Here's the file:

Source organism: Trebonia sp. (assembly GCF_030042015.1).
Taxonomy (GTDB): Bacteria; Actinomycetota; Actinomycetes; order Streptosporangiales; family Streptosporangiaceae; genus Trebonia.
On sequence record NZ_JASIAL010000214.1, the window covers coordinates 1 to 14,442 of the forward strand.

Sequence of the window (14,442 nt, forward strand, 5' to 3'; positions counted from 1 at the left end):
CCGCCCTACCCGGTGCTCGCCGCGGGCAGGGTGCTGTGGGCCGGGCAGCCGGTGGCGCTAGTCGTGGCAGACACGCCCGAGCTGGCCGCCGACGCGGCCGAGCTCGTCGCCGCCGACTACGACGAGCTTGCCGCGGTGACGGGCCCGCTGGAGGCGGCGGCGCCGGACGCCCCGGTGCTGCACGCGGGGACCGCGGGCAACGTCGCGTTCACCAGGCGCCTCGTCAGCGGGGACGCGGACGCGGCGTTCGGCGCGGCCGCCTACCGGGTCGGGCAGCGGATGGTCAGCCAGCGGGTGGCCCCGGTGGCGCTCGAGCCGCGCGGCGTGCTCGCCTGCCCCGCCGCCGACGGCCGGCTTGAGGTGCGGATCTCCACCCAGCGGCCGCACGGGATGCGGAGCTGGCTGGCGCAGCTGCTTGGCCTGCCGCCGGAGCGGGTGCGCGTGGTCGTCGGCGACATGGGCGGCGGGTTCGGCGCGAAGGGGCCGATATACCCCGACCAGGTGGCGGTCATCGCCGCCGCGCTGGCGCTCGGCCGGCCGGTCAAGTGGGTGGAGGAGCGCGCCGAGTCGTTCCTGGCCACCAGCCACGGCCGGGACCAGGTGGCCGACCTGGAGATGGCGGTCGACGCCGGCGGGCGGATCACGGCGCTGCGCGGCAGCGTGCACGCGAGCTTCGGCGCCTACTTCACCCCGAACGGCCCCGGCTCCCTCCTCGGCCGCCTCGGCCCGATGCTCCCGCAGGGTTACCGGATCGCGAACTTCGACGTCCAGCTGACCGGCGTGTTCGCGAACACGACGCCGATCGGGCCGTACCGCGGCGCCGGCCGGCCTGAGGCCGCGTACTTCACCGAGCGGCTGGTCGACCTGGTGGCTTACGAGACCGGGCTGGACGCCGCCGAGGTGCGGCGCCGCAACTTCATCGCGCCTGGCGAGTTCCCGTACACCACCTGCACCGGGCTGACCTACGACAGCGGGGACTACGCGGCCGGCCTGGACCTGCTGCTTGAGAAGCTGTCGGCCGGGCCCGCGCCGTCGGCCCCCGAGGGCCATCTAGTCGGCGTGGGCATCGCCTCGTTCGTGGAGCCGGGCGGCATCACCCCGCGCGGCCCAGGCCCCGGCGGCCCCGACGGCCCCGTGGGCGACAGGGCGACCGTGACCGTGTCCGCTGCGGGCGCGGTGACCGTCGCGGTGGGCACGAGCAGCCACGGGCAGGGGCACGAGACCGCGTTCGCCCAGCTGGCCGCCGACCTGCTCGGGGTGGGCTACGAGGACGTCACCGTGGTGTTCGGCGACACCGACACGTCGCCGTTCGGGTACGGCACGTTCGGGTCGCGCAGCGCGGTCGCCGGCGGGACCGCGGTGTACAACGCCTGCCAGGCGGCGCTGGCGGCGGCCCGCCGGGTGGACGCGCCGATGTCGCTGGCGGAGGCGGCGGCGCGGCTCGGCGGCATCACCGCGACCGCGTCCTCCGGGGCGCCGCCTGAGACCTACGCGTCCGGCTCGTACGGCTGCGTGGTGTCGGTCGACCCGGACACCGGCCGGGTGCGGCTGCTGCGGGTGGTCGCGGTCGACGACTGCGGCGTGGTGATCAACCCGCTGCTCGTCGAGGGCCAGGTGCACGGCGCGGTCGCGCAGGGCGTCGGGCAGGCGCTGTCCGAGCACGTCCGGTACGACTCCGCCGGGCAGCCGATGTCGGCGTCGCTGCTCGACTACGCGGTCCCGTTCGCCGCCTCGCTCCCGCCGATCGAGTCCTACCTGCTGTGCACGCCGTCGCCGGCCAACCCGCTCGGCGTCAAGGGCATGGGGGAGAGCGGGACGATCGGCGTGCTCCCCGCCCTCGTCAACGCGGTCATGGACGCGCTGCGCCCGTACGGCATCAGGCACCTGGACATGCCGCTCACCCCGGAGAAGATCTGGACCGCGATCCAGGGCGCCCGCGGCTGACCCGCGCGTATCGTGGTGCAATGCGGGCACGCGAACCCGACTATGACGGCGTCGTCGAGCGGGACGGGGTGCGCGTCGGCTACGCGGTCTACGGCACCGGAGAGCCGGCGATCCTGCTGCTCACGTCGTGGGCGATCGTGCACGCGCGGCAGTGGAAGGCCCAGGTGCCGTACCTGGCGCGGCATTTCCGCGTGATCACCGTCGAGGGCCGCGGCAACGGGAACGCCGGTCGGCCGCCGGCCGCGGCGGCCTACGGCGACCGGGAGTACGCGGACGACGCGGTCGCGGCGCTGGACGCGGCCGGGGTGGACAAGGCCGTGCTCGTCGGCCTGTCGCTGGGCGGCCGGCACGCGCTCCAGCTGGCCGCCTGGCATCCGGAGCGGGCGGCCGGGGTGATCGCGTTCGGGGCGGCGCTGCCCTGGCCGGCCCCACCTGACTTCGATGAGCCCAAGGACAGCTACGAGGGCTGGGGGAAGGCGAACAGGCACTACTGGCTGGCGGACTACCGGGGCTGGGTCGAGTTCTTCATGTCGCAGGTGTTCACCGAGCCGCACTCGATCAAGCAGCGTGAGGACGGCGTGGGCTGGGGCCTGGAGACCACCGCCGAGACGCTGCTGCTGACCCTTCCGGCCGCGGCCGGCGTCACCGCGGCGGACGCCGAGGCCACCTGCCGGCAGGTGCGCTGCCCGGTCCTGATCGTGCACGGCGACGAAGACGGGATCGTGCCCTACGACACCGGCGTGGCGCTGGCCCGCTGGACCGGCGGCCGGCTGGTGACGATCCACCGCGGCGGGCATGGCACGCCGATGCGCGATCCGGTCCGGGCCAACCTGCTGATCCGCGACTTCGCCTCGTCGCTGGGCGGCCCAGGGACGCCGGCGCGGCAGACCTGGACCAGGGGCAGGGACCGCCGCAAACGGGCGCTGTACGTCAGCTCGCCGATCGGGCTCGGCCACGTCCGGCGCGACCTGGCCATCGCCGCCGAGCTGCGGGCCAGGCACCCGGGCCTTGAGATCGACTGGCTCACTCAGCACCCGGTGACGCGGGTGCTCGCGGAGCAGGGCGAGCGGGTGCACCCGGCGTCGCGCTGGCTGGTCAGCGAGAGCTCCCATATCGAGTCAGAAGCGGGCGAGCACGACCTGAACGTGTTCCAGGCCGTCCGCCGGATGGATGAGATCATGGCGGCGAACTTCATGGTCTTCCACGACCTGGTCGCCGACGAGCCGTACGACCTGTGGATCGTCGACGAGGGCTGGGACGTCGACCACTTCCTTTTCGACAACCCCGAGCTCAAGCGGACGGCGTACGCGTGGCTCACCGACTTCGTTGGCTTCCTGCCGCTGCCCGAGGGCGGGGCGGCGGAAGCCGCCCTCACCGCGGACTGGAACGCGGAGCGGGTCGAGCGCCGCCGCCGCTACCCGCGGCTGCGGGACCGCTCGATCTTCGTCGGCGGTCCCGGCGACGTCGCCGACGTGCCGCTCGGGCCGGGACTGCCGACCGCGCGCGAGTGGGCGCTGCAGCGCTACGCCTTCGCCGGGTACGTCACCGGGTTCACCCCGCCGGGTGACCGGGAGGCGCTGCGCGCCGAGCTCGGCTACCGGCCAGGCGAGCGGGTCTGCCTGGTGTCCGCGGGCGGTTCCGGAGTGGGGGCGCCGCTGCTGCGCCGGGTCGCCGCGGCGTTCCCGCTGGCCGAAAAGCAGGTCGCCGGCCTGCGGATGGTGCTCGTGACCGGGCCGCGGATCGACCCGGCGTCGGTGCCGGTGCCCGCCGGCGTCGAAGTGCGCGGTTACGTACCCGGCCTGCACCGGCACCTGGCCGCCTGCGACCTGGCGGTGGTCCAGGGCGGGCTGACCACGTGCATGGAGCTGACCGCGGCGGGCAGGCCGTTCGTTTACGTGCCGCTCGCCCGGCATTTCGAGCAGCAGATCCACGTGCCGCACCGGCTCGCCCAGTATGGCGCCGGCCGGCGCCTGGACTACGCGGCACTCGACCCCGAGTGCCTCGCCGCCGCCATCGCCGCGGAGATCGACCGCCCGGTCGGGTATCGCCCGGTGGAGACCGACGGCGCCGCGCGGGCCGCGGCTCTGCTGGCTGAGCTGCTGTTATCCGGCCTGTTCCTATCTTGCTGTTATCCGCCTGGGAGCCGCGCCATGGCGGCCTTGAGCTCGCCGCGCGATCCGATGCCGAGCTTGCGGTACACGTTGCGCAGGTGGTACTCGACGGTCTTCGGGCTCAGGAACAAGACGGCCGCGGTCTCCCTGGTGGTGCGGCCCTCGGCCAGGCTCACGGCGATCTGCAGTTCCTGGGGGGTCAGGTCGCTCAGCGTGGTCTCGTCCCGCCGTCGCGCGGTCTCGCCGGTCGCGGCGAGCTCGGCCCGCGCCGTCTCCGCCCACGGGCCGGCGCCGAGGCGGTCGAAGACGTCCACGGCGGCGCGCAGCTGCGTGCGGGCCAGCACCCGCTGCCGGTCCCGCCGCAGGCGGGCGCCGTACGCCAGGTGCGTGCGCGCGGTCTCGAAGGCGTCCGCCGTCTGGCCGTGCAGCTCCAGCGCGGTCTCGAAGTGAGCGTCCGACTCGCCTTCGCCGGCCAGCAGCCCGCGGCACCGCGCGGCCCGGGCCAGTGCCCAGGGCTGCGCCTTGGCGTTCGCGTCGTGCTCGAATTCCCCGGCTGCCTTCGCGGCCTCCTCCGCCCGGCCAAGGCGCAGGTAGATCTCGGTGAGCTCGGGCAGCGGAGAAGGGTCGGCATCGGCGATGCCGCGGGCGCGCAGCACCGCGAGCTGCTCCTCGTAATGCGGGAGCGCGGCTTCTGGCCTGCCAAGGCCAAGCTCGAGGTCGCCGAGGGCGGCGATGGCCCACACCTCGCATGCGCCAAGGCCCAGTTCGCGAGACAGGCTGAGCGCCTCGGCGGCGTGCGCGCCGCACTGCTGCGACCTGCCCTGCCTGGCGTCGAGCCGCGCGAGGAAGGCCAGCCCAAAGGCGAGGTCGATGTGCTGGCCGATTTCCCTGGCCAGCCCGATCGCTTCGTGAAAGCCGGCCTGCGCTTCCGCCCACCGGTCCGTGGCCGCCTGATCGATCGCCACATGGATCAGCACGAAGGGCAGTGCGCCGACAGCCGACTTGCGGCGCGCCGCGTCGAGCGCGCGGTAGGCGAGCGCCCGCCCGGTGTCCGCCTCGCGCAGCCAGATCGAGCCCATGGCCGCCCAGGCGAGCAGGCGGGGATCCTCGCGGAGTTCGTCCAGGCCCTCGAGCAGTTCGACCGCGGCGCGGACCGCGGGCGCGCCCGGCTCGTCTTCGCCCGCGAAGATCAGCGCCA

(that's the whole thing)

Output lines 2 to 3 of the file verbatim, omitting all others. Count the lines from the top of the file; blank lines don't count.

Taxonomy (GTDB): Bacteria; Actinomycetota; Actinomycetes; order Streptosporangiales; family Streptosporangiaceae; genus Trebonia.
On sequence record NZ_JASIAL010000214.1, the window covers coordinates 1 to 14,442 of the forward strand.